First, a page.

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Toyota Camry: Can It Beat the Ford F-150?

After years as the best-selling vehicle in the U.S., the F-150—and other pickups—will soon cede top spots to cars like the Toyota Camry

Could the Toyota Camry become the best-selling vehicle in the U.S.? It could happen, if sales keep falling for large pickups, and cars keep climbing up the list of Top 10-selling vehicles.

The Camry is already the No. 1-selling car in the U.S. market and has been for 10 of the past 11 years. The one exception was Honda's (HMC) Accord in 2001, according to Automotive News. But for all that time, full-size pickups from General Motors (GM), Chrysler, and Ford (F) outsold the Camry and every other car by such a wide margin, it seemed that pickups could never be knocked from their perch.

Above it all, the Ford F-150 and its ancestors have been the best-selling vehicles in the U.S. for 26 years in a row, and the best-selling truck for 31 years in a row, according to George Pipas, Ford's U.S. sales analysis manager.

Closing the Gap

But as the big domestic pickups have fallen and Camry sales have slowly improved, the Camry has been closing the gap. For the month of April, the Camry outsold the perennial No. 2 overall, the Chevrolet Silverado, something that's never happened for a full year. The Camry has outsold the Dodge Ram pickup since 2006, at first by only a few hundred units in a full year, but this year by more than 50,000 after only four months.

Nobody until recently thought Toyota Motor (TM) would outsell General Motors worldwide, either, yet that happened last year.

In the U.S. market, gas prices, the housing meltdown, and changing consumer tastes have all combined to drag down sales of large pickups. The same high gas prices have made fuel-efficient cars more attractive, especially gasoline-electric hybrids like the Toyota Camry Hybrid. The hybrid model accounts for the entire 2008 improvement in Camry sales overall. The all-hybrid Toyota Prius isn't in the overall Top 10 yet, but it's knocking on the door, and it was a Top 10-selling car last year. On May 15, Toyota reported for the first time that it had sold more than 1 million Priuses.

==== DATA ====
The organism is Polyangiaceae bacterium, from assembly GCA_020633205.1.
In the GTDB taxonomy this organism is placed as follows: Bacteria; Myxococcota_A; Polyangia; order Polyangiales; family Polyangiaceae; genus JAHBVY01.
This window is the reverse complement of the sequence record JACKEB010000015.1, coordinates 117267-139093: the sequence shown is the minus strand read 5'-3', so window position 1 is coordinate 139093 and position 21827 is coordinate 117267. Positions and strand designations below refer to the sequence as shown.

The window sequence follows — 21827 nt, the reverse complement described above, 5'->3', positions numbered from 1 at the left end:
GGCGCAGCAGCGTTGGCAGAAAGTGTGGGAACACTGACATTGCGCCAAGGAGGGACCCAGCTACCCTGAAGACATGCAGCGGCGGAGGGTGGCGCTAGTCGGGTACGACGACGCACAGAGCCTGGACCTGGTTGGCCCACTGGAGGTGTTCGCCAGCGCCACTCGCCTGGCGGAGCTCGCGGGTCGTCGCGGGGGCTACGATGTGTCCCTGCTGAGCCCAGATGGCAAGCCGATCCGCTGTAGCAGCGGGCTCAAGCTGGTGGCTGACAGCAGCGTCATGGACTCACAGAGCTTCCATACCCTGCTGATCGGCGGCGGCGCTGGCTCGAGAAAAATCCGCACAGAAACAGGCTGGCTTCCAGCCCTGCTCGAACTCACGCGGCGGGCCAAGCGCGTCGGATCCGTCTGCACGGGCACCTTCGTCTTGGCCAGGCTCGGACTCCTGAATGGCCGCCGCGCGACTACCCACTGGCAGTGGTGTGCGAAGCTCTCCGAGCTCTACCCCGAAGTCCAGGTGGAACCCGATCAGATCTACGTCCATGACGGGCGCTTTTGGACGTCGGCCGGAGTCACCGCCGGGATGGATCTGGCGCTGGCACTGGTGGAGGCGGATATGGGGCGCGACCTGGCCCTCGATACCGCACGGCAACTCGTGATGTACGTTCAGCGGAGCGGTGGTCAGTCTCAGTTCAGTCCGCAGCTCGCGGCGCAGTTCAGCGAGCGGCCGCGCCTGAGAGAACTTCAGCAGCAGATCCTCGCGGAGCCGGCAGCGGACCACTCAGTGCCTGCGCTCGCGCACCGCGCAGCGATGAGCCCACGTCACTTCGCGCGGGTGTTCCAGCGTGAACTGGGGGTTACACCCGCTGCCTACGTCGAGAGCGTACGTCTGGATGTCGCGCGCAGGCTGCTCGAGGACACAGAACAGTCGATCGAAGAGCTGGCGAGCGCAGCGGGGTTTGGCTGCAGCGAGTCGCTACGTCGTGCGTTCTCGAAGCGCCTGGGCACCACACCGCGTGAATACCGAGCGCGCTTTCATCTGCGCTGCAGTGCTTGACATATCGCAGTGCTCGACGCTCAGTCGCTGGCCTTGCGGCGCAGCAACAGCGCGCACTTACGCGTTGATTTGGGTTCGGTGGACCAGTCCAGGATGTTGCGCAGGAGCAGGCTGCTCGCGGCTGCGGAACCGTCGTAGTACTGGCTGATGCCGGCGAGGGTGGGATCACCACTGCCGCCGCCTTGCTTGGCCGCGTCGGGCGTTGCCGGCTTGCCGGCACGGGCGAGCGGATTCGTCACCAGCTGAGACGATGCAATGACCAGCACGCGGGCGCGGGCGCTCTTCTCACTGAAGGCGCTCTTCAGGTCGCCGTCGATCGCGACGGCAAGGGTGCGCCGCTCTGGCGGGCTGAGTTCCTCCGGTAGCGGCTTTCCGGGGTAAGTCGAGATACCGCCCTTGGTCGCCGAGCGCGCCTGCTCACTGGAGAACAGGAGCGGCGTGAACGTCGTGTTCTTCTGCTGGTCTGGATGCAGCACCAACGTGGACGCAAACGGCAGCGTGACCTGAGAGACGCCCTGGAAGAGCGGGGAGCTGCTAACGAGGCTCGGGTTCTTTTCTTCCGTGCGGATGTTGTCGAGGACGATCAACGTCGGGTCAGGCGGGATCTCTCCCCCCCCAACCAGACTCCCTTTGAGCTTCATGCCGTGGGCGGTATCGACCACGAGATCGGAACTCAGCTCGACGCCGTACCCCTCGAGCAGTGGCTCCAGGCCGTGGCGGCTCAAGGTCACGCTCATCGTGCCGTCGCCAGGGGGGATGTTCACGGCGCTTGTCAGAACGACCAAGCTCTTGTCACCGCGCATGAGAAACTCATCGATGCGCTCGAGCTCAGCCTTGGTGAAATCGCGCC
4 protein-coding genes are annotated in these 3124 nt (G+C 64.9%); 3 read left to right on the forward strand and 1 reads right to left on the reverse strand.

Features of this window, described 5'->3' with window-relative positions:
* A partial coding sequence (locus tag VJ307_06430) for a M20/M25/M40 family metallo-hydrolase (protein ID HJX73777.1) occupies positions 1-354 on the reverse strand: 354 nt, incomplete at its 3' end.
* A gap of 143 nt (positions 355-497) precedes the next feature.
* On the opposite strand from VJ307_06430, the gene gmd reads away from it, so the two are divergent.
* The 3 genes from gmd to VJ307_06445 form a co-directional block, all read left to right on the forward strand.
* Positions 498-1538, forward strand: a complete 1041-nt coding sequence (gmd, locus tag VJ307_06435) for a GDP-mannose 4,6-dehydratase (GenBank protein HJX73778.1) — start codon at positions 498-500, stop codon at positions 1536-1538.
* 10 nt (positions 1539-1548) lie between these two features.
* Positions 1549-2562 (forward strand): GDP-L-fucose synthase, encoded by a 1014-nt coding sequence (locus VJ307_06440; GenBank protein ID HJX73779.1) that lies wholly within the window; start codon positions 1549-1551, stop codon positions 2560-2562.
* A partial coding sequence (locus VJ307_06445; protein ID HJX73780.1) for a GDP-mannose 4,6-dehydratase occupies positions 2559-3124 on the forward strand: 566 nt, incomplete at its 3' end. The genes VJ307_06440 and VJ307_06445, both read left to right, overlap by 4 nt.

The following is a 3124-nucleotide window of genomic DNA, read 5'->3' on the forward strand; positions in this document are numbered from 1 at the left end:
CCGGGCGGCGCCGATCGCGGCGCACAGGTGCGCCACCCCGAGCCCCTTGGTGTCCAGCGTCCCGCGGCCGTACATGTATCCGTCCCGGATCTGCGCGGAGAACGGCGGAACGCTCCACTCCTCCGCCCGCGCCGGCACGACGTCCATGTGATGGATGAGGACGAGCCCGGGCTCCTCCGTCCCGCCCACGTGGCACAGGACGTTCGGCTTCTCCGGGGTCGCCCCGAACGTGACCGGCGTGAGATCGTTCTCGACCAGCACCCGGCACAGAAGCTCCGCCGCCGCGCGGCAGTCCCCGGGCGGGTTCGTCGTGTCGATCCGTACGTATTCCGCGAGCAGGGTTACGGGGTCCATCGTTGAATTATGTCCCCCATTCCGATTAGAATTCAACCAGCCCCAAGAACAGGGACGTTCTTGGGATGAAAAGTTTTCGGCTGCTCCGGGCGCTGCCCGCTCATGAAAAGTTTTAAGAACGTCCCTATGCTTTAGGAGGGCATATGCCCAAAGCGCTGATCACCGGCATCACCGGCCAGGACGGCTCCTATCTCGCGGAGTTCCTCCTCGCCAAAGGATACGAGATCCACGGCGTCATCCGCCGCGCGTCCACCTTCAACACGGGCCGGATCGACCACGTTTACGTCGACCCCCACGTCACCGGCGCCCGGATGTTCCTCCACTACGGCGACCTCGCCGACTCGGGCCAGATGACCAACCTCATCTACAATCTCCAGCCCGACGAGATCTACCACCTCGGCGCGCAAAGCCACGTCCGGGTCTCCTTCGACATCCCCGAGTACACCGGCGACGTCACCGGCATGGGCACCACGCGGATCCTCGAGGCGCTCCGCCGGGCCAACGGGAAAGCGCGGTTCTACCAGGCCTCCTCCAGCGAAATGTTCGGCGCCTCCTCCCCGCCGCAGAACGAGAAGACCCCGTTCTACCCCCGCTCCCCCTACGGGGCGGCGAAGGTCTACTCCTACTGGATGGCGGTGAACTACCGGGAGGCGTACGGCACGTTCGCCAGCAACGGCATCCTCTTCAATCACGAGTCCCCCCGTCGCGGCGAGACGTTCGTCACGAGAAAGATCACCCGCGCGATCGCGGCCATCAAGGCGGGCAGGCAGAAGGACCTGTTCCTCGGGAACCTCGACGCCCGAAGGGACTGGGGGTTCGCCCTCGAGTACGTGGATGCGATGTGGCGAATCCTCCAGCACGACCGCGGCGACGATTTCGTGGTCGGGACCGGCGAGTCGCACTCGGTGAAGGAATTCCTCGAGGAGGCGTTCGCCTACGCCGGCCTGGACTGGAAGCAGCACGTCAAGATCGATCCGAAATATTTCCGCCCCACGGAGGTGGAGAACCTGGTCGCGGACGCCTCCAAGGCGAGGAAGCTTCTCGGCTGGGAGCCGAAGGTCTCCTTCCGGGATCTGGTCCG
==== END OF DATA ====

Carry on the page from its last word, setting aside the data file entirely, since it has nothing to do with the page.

As recently as 2004, the year gas prices started to spike, Ford sold more than 900,000 units of the F-Series pickup, outselling the Camry by more than 2-to-1. In 2008 the F-150 continues to outsell the Camry, but only by about 30% through April. That's still a lot, but if the present trend continues and the F-150 stays in free fall, those lines cross within the next couple of years, and the Camry will outsell the F-150.

Fighting for the Top

Ford is going to do everything it can to keep that from happening, starting with the launch of a redesigned F-150 this fall, for the 2009 model year. And Ford has had some success of its own in other product segments, including the revived Ford Focus small car, which has reached the Top 10-sellers list this year.

The Focus was redesigned last fall for the 2008 model year, just in time to take advantage of the U.S. market's move to small cars and away from big trucks. The trouble for Ford and its domestic rivals is that it takes several small cars to make up for the revenue and profits from one big pickup.

Besides the switch to smaller vehicles, consumers are opting for smaller, less powerful, more efficient, and less profitable engines as well, said Mark LaNeve, vice-president of GM North America vehicle sales, service, and marketing, in a May 1 conference call.

Small Is Beautiful?

"In the last few months, when a customer has a choice of a 4 [-cylinder] or a 6, a 6 or an 8, we've been seeing a shift to the smaller engine. It was particularly sharp in the month of April," he said. For instance, he said the 6-cylinder model mix is higher for the Cadillac STS.

LaNeve said GM would stick to its strategy of trying to keep a lid on incentives and fleet sales at the risk of losing market share. Ford has made similar comments. LaNeve said pricing for full-size pickups and SUVs is "inelastic." That suggests demand is so low that only the most drastic incentive would work, and GM doesn't want to go there.

"The full-size truck market seems very inelastic. We're not going to try and buy it [sales volume]. We're going to try and stay competitive as we can," LaNeve said.

"Two of our biggest segments are full-size pickups and SUVs. We've got great product, great brands, we're gaining share, and our dealers know how to sell them," he said. "But we're losing volume, and that makes our numbers tough."

Click here to see the best-selling cars and trucks in the U.S.

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